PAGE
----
How Does Steinbeck Present Loneliness In Of Mice And Men

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John Steinbeck's novella, Of Mice and Men [1937] shows a glimpse into the harsh realities of American society in the 1930s on a ranch. Crook's experience of false hope, the economic hardships, and the inequalities and limitations Curley's wife faced were major situations to the main theme. Steinbeck used many literary devices such as symbolism, imagery and foreshadowing throughout the book to guide the reader on the emphasis and the emotion. Moreover, through these situations, the main characters serve as a powerful reflection of the hardships and inequalities that took place in America in the 1930s.

Steinbeck's novella Of Mice and Men [1937] is an accurate reflection of American society in the 1930s using techniques such as symbolism with …show more content…

Steinbeck portrays the theme of loneliness through the character Crooks and his isolation using techniques such as symbolism and descriptive language. Firstly, it can be seen that the idea of a farm was used by Steinbeck to symbolize hope and a better future. For Crooks who is an African American man, he is well aware and educated of his limitations and his place in American society, he uses the farm as a symbol of hope as a way to run away from his situation. Steinbeck uses imagery to show the differences between Crook's situation and the fantasy of a farm by describing it vividly. pg “An alfalfa patch in the back, some Chien, and a place for alfalfa and a cow or two,” This is the description of the farm by Crooks and draws an image of a beautiful, peaceful way of life. "Nobody gets to heaven, and nobody gets no land," was the Dialogue shared between Crooks and Lennie revealing Crook's …show more content…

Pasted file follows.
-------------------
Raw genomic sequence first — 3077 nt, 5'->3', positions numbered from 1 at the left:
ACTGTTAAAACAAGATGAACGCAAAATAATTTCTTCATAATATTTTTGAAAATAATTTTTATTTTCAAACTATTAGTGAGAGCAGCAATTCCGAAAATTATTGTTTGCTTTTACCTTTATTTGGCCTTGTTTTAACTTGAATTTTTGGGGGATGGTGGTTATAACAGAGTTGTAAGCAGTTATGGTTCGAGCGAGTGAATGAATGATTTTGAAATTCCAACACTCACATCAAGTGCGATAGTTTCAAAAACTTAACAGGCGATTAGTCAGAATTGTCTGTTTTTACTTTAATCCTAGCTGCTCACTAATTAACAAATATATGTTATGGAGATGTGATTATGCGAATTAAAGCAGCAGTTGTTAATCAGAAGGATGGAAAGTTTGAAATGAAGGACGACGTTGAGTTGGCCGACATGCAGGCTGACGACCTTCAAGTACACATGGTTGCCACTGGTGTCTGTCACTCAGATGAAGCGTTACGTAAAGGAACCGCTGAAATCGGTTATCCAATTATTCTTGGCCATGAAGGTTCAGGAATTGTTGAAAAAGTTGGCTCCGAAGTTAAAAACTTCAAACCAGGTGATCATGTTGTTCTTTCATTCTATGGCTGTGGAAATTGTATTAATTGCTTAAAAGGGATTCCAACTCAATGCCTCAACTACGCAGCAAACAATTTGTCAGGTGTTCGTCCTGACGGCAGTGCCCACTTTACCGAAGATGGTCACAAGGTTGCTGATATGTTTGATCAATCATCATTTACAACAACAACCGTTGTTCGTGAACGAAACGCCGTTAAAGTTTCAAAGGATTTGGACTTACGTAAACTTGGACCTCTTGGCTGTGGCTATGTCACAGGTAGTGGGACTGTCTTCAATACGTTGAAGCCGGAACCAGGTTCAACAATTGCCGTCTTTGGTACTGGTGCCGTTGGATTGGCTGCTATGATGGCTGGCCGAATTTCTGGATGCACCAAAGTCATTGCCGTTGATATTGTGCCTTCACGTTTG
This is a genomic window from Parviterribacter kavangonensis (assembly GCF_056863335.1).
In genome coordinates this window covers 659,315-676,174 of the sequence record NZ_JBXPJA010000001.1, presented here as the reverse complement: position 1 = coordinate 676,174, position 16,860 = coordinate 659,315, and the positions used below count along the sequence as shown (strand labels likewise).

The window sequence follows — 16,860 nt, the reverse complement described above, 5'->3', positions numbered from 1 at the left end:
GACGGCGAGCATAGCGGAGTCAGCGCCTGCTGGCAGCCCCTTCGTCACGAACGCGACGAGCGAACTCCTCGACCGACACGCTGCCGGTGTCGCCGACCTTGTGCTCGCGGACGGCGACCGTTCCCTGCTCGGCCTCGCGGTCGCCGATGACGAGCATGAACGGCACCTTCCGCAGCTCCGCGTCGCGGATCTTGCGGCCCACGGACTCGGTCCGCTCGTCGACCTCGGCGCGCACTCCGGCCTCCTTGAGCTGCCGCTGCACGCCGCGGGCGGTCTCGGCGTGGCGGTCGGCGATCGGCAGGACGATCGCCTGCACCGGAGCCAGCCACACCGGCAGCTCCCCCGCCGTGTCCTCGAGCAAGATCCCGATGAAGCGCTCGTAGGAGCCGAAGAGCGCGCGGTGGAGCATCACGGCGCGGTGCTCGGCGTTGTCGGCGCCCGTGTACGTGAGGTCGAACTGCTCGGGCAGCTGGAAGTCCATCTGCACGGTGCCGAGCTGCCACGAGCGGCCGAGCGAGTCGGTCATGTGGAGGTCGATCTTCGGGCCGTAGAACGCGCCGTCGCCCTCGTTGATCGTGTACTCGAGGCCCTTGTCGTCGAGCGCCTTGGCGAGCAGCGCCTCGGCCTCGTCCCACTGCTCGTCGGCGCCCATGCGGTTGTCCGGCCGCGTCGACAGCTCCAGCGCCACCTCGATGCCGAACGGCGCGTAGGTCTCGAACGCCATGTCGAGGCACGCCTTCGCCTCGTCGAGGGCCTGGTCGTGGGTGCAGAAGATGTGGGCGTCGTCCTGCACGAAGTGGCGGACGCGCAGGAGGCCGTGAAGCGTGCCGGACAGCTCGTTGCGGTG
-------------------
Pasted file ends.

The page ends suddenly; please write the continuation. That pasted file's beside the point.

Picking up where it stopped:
The cyclic lifestyle that was shown on the ranch was the cycle of poverty which is when poor people don't have enough resources to escape poverty and are not financially free. Steinbeck used a range of literary techniques to show economic hardship and the cyclic lifestyle such as symbolism, imagery, and repetition. pg 74 "saw hundreds of men come by on the road and ranches, Hundreds of them. They come, and they quit and go on every one of em's got a little piece of land in his head and not a God damn one of em' ever gets it," Crooks says to Lennie who is trying to crush his dream. Crooks are trying to explain that the American Dream is unattainable for Lennie and himself. Steinbeck showed imagery in pg18 ," The bunkhouse was a long, rectangular building. Inside, the walls were whitewashed and the floor was unpainted. There were eight bunks in the room," this description of the bunkhouse goes to show the poor living conditions, lack of resources and care given to the workers. pg 13 “Guys like us, that work on ranches, are the loneliest guys in the world. They have no family. They don't belong to no place... With us, it ain't like that. We have a future. We got somebody to talk to that gives a damn about us," George says. The word 'loneliest' was used repeatedly to emphasize the cycle of

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